BI’s Article search uses Boolean search capabilities. If you are not familiar with these principles, here are some quick tips.

To search specifically for more than one word, put the search term in quotation marks. For example, “workers compensation”. This will limit your search to that combination of words.

To search for a combination of terms, use quotations and the & symbol. For example, “hurricane” & “loss”.

Login Register Subscribe

PartnerRe reports nine-month loss, due largely to catastrophes


PEMBROKE, Bermuda—PartnerRe Ltd. posted a loss of $502.6 million during the first nine months of the year compared with a $795.5 million profit during the same period of 2010, as the Bermuda reinsurer took hits from catastrophes and investments.

Meanwhile PartnerRe's gross premiums written fell 8.6% year over year to $3.74 billion during the nine months that ended Sept. 30.

The reinsurer's net investment income fell 7.5% year over year to $473.6 million in the first three quarters of 2011.

The company estimated that its losses related to catastrophes such as the earthquake in Japan soared 423.8% to $1.21 billion in the first nine months of 2011 compared with the same period last year.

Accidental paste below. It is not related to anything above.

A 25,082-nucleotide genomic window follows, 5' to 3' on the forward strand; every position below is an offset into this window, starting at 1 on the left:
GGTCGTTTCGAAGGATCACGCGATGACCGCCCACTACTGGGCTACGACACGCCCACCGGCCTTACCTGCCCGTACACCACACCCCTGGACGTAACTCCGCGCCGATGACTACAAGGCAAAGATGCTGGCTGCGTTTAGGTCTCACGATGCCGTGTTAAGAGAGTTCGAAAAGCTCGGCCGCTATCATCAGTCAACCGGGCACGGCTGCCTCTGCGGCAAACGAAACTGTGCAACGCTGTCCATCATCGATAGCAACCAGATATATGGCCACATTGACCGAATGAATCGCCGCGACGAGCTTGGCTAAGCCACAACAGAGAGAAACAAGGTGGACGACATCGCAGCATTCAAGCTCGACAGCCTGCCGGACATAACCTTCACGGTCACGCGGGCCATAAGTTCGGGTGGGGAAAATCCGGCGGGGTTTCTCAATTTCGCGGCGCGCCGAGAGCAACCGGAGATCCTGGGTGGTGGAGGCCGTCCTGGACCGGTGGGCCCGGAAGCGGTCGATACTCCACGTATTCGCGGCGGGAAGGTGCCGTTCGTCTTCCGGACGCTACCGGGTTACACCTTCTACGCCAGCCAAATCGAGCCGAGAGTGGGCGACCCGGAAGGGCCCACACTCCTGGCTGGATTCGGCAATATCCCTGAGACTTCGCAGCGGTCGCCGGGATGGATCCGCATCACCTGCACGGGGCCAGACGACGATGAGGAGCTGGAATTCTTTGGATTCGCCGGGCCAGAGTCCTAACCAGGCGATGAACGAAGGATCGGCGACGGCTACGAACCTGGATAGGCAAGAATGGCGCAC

Net income in the third quarter sank 65.7% from the year-ago period to $180.1 million. Third-quarter gross premiums written climbed 8.6% year over year to nearly $1.10 billion.

Net investment income slipped 0.5% year over year to $163.6 million in the third quarter.

“The third quarter benefitted from the absence of large catastrophic losses, and also from the fact that reported losses were considerably lower than expectations, resulting in favorable reserve development,” PartnerRe President and CEO Costas Miranthis said in a statement. “Results were negatively impacted, however, by an increase in our provisions for the earthquake events of the first quarter.”

But as the Jan. 1, 2012, renewals approach, “we are cautiously optimistic about market trends,” he said. “We are beginning to see price increases in many lines, particularly short-tail lines, as well as increased demand for reinsurance.”